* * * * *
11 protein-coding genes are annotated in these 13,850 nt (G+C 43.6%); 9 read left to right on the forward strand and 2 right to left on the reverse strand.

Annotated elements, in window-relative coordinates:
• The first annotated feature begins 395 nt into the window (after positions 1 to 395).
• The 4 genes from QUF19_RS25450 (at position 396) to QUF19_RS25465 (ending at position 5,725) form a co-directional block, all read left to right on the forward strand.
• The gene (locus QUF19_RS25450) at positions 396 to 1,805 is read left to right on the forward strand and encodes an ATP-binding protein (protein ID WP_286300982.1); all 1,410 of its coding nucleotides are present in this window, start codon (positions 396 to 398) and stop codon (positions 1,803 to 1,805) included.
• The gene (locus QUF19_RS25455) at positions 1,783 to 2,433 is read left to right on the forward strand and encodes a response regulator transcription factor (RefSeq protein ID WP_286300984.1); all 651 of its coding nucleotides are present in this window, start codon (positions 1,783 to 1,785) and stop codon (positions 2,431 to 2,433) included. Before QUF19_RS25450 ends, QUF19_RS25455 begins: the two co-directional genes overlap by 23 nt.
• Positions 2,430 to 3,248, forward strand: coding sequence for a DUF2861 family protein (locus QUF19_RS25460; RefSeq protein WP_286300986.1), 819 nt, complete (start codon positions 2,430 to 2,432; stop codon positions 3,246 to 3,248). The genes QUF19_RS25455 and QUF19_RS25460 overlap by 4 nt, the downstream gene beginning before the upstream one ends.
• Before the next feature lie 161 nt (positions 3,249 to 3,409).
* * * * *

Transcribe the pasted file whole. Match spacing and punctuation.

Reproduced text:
11 protein-coding genes are annotated in these 13,850 nt (G+C 43.6%); 9 read left to right on the forward strand and 2 right to left on the reverse strand.

Annotated elements, in window-relative coordinates:
• The first annotated feature begins 395 nt into the window (after positions 1 to 395).
• The 4 genes from QUF19_RS25450 (at position 396) to QUF19_RS25465 (ending at position 5,725) form a co-directional block, all read left to right on the forward strand.
• The gene (locus QUF19_RS25450) at positions 396 to 1,805 is read left to right on the forward strand and encodes an ATP-binding protein (protein ID WP_286300982.1); all 1,410 of its coding nucleotides are present in this window, start codon (positions 396 to 398) and stop codon (positions 1,803 to 1,805) included.
• The gene (locus QUF19_RS25455) at positions 1,783 to 2,433 is read left to right on the forward strand and encodes a response regulator transcription factor (RefSeq protein ID WP_286300984.1); all 651 of its coding nucleotides are present in this window, start codon (positions 1,783 to 1,785) and stop codon (positions 2,431 to 2,433) included. Before QUF19_RS25450 ends, QUF19_RS25455 begins: the two co-directional genes overlap by 23 nt.
• Positions 2,430 to 3,248, forward strand: coding sequence for a DUF2861 family protein (locus QUF19_RS25460; RefSeq protein WP_286300986.1), 819 nt, complete (start codon positions 2,430 to 2,432; stop codon positions 3,246 to 3,248). The genes QUF19_RS25455 and QUF19_RS25460 overlap by 4 nt, the downstream gene beginning before the upstream one ends.
• Before the next feature lie 161 nt (positions 3,249 to 3,409).